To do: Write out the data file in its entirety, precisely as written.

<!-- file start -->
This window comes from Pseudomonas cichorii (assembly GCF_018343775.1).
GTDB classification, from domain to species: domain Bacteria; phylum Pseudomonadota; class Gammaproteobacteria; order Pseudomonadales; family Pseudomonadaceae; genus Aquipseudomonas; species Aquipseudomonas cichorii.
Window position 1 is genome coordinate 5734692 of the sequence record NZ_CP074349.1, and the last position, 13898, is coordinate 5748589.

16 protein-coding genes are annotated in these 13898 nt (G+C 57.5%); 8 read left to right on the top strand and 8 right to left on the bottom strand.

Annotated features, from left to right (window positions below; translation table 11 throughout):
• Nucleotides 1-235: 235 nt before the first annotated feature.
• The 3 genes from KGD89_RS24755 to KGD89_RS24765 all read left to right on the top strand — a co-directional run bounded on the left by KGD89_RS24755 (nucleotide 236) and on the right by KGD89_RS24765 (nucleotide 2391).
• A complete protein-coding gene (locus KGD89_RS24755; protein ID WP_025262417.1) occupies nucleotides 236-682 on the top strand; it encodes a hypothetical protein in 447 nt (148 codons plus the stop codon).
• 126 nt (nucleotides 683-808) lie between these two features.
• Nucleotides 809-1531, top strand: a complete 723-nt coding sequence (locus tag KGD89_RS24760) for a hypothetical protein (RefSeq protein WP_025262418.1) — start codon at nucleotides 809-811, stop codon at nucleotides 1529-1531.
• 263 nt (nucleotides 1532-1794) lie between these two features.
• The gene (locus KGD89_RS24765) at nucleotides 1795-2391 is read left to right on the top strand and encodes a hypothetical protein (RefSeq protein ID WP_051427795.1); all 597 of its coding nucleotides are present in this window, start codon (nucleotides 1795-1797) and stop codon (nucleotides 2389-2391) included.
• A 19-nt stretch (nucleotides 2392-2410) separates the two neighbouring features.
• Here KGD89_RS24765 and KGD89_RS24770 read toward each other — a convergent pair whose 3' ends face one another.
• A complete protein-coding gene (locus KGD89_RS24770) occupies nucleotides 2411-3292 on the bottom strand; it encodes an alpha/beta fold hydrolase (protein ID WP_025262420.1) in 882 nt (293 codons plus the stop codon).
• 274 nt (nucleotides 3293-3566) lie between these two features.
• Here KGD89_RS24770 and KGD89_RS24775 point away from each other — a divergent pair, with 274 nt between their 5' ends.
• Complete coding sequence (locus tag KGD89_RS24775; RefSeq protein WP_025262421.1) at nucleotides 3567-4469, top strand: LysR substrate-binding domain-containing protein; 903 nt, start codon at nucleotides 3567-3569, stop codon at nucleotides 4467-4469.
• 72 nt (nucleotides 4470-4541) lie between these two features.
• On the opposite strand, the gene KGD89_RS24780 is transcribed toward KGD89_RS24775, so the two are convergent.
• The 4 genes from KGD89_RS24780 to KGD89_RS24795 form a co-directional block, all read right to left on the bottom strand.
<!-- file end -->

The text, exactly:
This window comes from Pseudomonas cichorii (assembly GCF_018343775.1).
GTDB classification, from domain to species: domain Bacteria; phylum Pseudomonadota; class Gammaproteobacteria; order Pseudomonadales; family Pseudomonadaceae; genus Aquipseudomonas; species Aquipseudomonas cichorii.
Window position 1 is genome coordinate 5734692 of the sequence record NZ_CP074349.1, and the last position, 13898, is coordinate 5748589.

16 protein-coding genes are annotated in these 13898 nt (G+C 57.5%); 8 read left to right on the top strand and 8 right to left on the bottom strand.

Annotated features, from left to right (window positions below; translation table 11 throughout):
• Nucleotides 1-235: 235 nt before the first annotated feature.
• The 3 genes from KGD89_RS24755 to KGD89_RS24765 all read left to right on the top strand — a co-directional run bounded on the left by KGD89_RS24755 (nucleotide 236) and on the right by KGD89_RS24765 (nucleotide 2391).
• A complete protein-coding gene (locus KGD89_RS24755; protein ID WP_025262417.1) occupies nucleotides 236-682 on the top strand; it encodes a hypothetical protein in 447 nt (148 codons plus the stop codon).
• 126 nt (nucleotides 683-808) lie between these two features.
• Nucleotides 809-1531, top strand: a complete 723-nt coding sequence (locus tag KGD89_RS24760) for a hypothetical protein (RefSeq protein WP_025262418.1) — start codon at nucleotides 809-811, stop codon at nucleotides 1529-1531.
• 263 nt (nucleotides 1532-1794) lie between these two features.
• The gene (locus KGD89_RS24765) at nucleotides 1795-2391 is read left to right on the top strand and encodes a hypothetical protein (RefSeq protein ID WP_051427795.1); all 597 of its coding nucleotides are present in this window, start codon (nucleotides 1795-1797) and stop codon (nucleotides 2389-2391) included.
• A 19-nt stretch (nucleotides 2392-2410) separates the two neighbouring features.
• Here KGD89_RS24765 and KGD89_RS24770 read toward each other — a convergent pair whose 3' ends face one another.
• A complete protein-coding gene (locus KGD89_RS24770) occupies nucleotides 2411-3292 on the bottom strand; it encodes an alpha/beta fold hydrolase (protein ID WP_025262420.1) in 882 nt (293 codons plus the stop codon).
• 274 nt (nucleotides 3293-3566) lie between these two features.
• Here KGD89_RS24770 and KGD89_RS24775 point away from each other — a divergent pair, with 274 nt between their 5' ends.
• Complete coding sequence (locus tag KGD89_RS24775; RefSeq protein WP_025262421.1) at nucleotides 3567-4469, top strand: LysR substrate-binding domain-containing protein; 903 nt, start codon at nucleotides 3567-3569, stop codon at nucleotides 4467-4469.
• 72 nt (nucleotides 4470-4541) lie between these two features.
• On the opposite strand, the gene KGD89_RS24780 is transcribed toward KGD89_RS24775, so the two are convergent.
• The 4 genes from KGD89_RS24780 to KGD89_RS24795 form a co-directional block, all read right to left on the bottom strand.